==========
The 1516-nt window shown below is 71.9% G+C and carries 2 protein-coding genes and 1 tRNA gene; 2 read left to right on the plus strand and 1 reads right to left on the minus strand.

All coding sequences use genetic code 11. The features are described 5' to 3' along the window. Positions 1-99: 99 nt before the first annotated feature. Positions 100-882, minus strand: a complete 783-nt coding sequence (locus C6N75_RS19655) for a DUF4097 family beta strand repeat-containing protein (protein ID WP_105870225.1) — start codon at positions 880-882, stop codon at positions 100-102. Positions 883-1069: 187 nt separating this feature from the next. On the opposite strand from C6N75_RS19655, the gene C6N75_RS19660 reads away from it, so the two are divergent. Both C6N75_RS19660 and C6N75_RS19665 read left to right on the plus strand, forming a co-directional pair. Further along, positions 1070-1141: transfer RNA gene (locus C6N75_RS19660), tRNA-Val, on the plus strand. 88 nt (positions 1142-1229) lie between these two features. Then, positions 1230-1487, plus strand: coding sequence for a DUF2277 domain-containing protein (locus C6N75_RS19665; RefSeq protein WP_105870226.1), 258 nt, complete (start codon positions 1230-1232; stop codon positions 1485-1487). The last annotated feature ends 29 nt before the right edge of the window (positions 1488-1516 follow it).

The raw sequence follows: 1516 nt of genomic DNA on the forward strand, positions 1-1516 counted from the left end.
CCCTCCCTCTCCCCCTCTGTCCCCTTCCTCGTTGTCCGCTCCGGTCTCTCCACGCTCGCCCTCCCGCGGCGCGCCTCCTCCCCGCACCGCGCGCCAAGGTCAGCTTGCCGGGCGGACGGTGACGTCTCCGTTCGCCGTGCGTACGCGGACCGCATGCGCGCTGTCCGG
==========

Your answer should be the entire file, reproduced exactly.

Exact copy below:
The 1516-nt window shown below is 71.9% G+C and carries 2 protein-coding genes and 1 tRNA gene; 2 read left to right on the plus strand and 1 reads right to left on the minus strand.

All coding sequences use genetic code 11. The features are described 5' to 3' along the window. Positions 1-99: 99 nt before the first annotated feature. Positions 100-882, minus strand: a complete 783-nt coding sequence (locus C6N75_RS19655) for a DUF4097 family beta strand repeat-containing protein (protein ID WP_105870225.1) — start codon at positions 880-882, stop codon at positions 100-102. Positions 883-1069: 187 nt separating this feature from the next. On the opposite strand from C6N75_RS19655, the gene C6N75_RS19660 reads away from it, so the two are divergent. Both C6N75_RS19660 and C6N75_RS19665 read left to right on the plus strand, forming a co-directional pair. Further along, positions 1070-1141: transfer RNA gene (locus C6N75_RS19660), tRNA-Val, on the plus strand. 88 nt (positions 1142-1229) lie between these two features. Then, positions 1230-1487, plus strand: coding sequence for a DUF2277 domain-containing protein (locus C6N75_RS19665; RefSeq protein WP_105870226.1), 258 nt, complete (start codon positions 1230-1232; stop codon positions 1485-1487). The last annotated feature ends 29 nt before the right edge of the window (positions 1488-1516 follow it).

The raw sequence follows: 1516 nt of genomic DNA on the forward strand, positions 1-1516 counted from the left end.
CCCTCCCTCTCCCCCTCTGTCCCCTTCCTCGTTGTCCGCTCCGGTCTCTCCACGCTCGCCCTCCCGCGGCGCGCCTCCTCCCCGCACCGCGCGCCAAGGTCAGCTTGCCGGGCGGACGGTGACGTCTCCGTTCGCCGTGCGTACGCGGACCGCATGCGCGCTGTCCGG